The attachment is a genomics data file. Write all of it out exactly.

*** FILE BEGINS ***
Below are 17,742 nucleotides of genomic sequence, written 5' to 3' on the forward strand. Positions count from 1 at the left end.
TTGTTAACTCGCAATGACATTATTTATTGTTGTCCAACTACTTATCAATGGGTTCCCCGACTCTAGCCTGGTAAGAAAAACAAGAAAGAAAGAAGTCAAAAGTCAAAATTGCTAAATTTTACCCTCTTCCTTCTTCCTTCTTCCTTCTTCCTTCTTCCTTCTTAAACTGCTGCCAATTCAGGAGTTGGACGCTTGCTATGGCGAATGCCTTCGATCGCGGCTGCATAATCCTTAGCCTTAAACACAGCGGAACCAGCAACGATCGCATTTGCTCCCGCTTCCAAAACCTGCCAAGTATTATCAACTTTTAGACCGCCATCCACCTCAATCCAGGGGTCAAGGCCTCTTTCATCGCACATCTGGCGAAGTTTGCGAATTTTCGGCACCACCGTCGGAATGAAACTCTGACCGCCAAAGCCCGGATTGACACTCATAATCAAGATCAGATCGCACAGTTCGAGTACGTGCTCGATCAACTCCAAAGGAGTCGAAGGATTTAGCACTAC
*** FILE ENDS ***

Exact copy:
Below are 17,742 nucleotides of genomic sequence, written 5' to 3' on the forward strand. Positions count from 1 at the left end.
TTGTTAACTCGCAATGACATTATTTATTGTTGTCCAACTACTTATCAATGGGTTCCCCGACTCTAGCCTGGTAAGAAAAACAAGAAAGAAAGAAGTCAAAAGTCAAAATTGCTAAATTTTACCCTCTTCCTTCTTCCTTCTTCCTTCTTCCTTCTTCCTTCTTAAACTGCTGCCAATTCAGGAGTTGGACGCTTGCTATGGCGAATGCCTTCGATCGCGGCTGCATAATCCTTAGCCTTAAACACAGCGGAACCAGCAACGATCGCATTTGCTCCCGCTTCCAAAACCTGCCAAGTATTATCAACTTTTAGACCGCCATCCACCTCAATCCAGGGGTCAAGGCCTCTTTCATCGCACATCTGGCGAAGTTTGCGAATTTTCGGCACCACCGTCGGAATGAAACTCTGACCGCCAAAGCCCGGATTGACACTCATAATCAAGATCAGATCGCACAGTTCGAGTACGTGCTCGATCAACTCCAAAGGAGTCGAAGGATTTAGCACTAC